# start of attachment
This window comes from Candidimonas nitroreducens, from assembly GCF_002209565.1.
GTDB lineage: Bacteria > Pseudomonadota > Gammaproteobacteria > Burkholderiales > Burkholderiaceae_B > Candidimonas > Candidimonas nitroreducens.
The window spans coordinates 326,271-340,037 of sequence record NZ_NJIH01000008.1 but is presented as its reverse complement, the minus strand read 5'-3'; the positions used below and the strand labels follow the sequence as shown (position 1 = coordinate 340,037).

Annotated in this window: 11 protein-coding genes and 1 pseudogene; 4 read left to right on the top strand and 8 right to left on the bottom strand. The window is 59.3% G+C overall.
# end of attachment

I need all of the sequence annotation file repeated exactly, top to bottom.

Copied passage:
This window comes from Candidimonas nitroreducens, from assembly GCF_002209565.1.
GTDB lineage: Bacteria > Pseudomonadota > Gammaproteobacteria > Burkholderiales > Burkholderiaceae_B > Candidimonas > Candidimonas nitroreducens.
The window spans coordinates 326,271-340,037 of sequence record NZ_NJIH01000008.1 but is presented as its reverse complement, the minus strand read 5'-3'; the positions used below and the strand labels follow the sequence as shown (position 1 = coordinate 340,037).

Annotated in this window: 11 protein-coding genes and 1 pseudogene; 4 read left to right on the top strand and 8 right to left on the bottom strand. The window is 59.3% G+C overall.